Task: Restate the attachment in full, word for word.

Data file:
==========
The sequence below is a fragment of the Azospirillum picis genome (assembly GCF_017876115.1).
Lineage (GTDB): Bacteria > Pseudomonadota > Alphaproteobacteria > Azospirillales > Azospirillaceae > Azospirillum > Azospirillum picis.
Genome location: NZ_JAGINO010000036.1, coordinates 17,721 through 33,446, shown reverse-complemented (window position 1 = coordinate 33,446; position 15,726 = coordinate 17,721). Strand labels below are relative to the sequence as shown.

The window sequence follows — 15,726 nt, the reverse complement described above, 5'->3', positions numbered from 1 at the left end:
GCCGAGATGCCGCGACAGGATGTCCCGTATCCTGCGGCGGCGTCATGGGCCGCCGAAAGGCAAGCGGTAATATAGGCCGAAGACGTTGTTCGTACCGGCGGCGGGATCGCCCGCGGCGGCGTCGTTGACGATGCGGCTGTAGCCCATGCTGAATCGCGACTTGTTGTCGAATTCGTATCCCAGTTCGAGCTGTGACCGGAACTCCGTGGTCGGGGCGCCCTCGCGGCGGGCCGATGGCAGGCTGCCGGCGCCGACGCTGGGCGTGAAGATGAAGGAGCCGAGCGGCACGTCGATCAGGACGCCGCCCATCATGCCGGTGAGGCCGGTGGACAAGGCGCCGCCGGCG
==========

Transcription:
The sequence below is a fragment of the Azospirillum picis genome (assembly GCF_017876115.1).
Lineage (GTDB): Bacteria > Pseudomonadota > Alphaproteobacteria > Azospirillales > Azospirillaceae > Azospirillum > Azospirillum picis.
Genome location: NZ_JAGINO010000036.1, coordinates 17,721 through 33,446, shown reverse-complemented (window position 1 = coordinate 33,446; position 15,726 = coordinate 17,721). Strand labels below are relative to the sequence as shown.

The window sequence follows — 15,726 nt, the reverse complement described above, 5'->3', positions numbered from 1 at the left end:
GCCGAGATGCCGCGACAGGATGTCCCGTATCCTGCGGCGGCGTCATGGGCCGCCGAAAGGCAAGCGGTAATATAGGCCGAAGACGTTGTTCGTACCGGCGGCGGGATCGCCCGCGGCGGCGTCGTTGACGATGCGGCTGTAGCCCATGCTGAATCGCGACTTGTTGTCGAATTCGTATCCCAGTTCGAGCTGTGACCGGAACTCCGTGGTCGGGGCGCCCTCGCGGCGGGCCGATGGCAGGCTGCCGGCGCCGACGCTGGGCGTGAAGATGAAGGAGCCGAGCGGCACGTCGATCAGGACGCCGCCCATCATGCCGGTGAGGCCGGTGGACAAGGCGCCGCCGGCG